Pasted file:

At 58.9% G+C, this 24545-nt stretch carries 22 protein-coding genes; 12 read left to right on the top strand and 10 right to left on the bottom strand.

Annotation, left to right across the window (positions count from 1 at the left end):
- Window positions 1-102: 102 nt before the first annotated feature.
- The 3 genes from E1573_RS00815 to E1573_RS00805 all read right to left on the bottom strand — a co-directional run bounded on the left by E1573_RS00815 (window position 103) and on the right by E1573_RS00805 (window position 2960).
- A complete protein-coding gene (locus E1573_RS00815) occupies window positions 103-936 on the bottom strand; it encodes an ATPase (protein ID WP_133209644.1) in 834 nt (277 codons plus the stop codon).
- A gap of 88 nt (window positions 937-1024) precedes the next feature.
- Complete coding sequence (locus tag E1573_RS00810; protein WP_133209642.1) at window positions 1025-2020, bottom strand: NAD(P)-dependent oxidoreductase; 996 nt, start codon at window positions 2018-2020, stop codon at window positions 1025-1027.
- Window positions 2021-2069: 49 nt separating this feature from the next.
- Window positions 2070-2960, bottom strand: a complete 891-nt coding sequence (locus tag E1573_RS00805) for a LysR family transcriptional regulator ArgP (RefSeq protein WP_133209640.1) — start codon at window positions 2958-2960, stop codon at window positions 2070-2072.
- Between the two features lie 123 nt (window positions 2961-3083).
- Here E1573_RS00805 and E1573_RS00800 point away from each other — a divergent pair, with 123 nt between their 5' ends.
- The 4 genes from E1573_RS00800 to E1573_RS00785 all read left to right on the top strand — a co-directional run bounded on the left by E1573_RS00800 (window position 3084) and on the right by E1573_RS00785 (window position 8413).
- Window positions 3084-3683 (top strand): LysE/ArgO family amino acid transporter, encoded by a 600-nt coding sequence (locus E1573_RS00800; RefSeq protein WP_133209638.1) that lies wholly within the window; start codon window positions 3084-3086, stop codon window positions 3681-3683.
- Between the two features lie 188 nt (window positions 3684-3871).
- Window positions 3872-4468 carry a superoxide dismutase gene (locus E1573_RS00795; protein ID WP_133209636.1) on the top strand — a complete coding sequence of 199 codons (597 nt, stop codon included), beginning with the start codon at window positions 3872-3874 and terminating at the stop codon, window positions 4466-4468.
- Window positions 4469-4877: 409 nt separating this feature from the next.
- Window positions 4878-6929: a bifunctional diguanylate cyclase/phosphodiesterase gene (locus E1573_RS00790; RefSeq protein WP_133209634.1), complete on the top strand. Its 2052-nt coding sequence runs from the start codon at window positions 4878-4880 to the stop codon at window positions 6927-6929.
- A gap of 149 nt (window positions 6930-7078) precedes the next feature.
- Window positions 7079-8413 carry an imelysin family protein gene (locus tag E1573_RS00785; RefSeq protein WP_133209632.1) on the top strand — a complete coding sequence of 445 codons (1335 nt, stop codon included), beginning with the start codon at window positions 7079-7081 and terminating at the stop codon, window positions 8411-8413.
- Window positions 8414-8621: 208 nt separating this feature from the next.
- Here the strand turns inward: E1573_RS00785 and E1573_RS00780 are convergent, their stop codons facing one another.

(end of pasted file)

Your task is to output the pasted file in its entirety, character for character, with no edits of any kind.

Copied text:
At 58.9% G+C, this 24545-nt stretch carries 22 protein-coding genes; 12 read left to right on the top strand and 10 right to left on the bottom strand.

Annotation, left to right across the window (positions count from 1 at the left end):
- Window positions 1-102: 102 nt before the first annotated feature.
- The 3 genes from E1573_RS00815 to E1573_RS00805 all read right to left on the bottom strand — a co-directional run bounded on the left by E1573_RS00815 (window position 103) and on the right by E1573_RS00805 (window position 2960).
- A complete protein-coding gene (locus E1573_RS00815) occupies window positions 103-936 on the bottom strand; it encodes an ATPase (protein ID WP_133209644.1) in 834 nt (277 codons plus the stop codon).
- A gap of 88 nt (window positions 937-1024) precedes the next feature.
- Complete coding sequence (locus tag E1573_RS00810; protein WP_133209642.1) at window positions 1025-2020, bottom strand: NAD(P)-dependent oxidoreductase; 996 nt, start codon at window positions 2018-2020, stop codon at window positions 1025-1027.
- Window positions 2021-2069: 49 nt separating this feature from the next.
- Window positions 2070-2960, bottom strand: a complete 891-nt coding sequence (locus tag E1573_RS00805) for a LysR family transcriptional regulator ArgP (RefSeq protein WP_133209640.1) — start codon at window positions 2958-2960, stop codon at window positions 2070-2072.
- Between the two features lie 123 nt (window positions 2961-3083).
- Here E1573_RS00805 and E1573_RS00800 point away from each other — a divergent pair, with 123 nt between their 5' ends.
- The 4 genes from E1573_RS00800 to E1573_RS00785 all read left to right on the top strand — a co-directional run bounded on the left by E1573_RS00800 (window position 3084) and on the right by E1573_RS00785 (window position 8413).
- Window positions 3084-3683 (top strand): LysE/ArgO family amino acid transporter, encoded by a 600-nt coding sequence (locus E1573_RS00800; RefSeq protein WP_133209638.1) that lies wholly within the window; start codon window positions 3084-3086, stop codon window positions 3681-3683.
- Between the two features lie 188 nt (window positions 3684-3871).
- Window positions 3872-4468 carry a superoxide dismutase gene (locus E1573_RS00795; protein ID WP_133209636.1) on the top strand — a complete coding sequence of 199 codons (597 nt, stop codon included), beginning with the start codon at window positions 3872-3874 and terminating at the stop codon, window positions 4466-4468.
- Window positions 4469-4877: 409 nt separating this feature from the next.
- Window positions 4878-6929: a bifunctional diguanylate cyclase/phosphodiesterase gene (locus E1573_RS00790; RefSeq protein WP_133209634.1), complete on the top strand. Its 2052-nt coding sequence runs from the start codon at window positions 4878-4880 to the stop codon at window positions 6927-6929.
- A gap of 149 nt (window positions 6930-7078) precedes the next feature.
- Window positions 7079-8413 carry an imelysin family protein gene (locus tag E1573_RS00785; RefSeq protein WP_133209632.1) on the top strand — a complete coding sequence of 445 codons (1335 nt, stop codon included), beginning with the start codon at window positions 7079-7081 and terminating at the stop codon, window positions 8411-8413.
- Window positions 8414-8621: 208 nt separating this feature from the next.
- Here the strand turns inward: E1573_RS00785 and E1573_RS00780 are convergent, their stop codons facing one another.